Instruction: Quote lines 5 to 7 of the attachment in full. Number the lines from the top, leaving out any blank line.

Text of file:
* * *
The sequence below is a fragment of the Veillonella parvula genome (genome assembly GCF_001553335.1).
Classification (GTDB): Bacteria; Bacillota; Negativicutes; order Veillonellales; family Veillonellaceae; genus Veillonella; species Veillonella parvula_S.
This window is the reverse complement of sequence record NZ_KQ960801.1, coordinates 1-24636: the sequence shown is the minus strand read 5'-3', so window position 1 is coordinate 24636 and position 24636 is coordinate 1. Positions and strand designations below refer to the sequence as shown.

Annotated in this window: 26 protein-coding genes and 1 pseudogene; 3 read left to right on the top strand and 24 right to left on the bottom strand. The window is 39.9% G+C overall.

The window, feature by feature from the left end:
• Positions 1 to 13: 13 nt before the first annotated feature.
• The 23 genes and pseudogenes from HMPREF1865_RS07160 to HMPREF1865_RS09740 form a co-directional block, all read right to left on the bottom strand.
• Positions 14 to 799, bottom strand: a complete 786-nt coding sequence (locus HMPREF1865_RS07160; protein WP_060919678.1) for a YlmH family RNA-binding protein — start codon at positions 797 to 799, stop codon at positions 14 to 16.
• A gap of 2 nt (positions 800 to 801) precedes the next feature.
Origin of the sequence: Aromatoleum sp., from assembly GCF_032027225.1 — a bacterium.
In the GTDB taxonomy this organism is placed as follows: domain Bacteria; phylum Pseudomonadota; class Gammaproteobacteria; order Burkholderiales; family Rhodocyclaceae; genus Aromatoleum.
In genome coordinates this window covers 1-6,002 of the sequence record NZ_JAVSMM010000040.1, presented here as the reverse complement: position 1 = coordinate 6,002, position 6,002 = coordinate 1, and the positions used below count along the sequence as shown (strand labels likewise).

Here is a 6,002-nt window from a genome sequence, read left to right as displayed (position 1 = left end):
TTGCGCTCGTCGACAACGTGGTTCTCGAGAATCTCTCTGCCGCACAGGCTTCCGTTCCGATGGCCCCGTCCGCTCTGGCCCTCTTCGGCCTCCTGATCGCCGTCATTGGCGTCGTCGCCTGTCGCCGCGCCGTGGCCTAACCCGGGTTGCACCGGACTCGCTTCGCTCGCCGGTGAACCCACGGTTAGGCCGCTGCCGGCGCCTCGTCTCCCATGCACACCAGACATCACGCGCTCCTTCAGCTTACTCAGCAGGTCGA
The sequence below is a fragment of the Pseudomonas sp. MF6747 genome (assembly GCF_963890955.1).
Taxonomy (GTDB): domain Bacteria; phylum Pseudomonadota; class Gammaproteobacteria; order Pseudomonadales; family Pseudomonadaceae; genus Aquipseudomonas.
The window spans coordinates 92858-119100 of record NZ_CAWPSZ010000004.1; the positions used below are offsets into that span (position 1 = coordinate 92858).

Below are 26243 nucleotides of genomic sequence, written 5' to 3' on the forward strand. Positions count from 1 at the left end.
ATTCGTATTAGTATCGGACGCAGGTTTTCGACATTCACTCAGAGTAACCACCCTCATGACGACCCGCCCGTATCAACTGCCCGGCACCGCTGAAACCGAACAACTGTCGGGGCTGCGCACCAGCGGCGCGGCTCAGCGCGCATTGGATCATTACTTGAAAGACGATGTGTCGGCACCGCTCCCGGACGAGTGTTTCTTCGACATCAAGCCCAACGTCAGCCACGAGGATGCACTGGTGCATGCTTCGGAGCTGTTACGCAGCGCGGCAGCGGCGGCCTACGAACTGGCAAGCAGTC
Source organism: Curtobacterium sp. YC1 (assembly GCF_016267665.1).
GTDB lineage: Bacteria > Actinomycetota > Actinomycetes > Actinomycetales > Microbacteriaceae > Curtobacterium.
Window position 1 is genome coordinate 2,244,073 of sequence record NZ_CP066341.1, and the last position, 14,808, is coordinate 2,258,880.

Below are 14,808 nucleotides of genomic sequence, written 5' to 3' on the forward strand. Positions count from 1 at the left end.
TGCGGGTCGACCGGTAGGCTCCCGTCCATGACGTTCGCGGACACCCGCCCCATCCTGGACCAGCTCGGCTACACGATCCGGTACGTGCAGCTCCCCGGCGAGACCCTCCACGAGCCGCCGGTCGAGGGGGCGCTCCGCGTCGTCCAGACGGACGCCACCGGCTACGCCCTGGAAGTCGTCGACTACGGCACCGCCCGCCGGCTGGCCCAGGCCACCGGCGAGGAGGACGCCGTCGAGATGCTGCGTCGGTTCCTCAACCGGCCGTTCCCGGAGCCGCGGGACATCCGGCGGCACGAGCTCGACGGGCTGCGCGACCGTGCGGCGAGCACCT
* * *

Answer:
The window, feature by feature from the left end:
• Positions 1 to 13: 13 nt before the first annotated feature.
• The 23 genes and pseudogenes from HMPREF1865_RS07160 to HMPREF1865_RS09740 form a co-directional block, all read right to left on the bottom strand.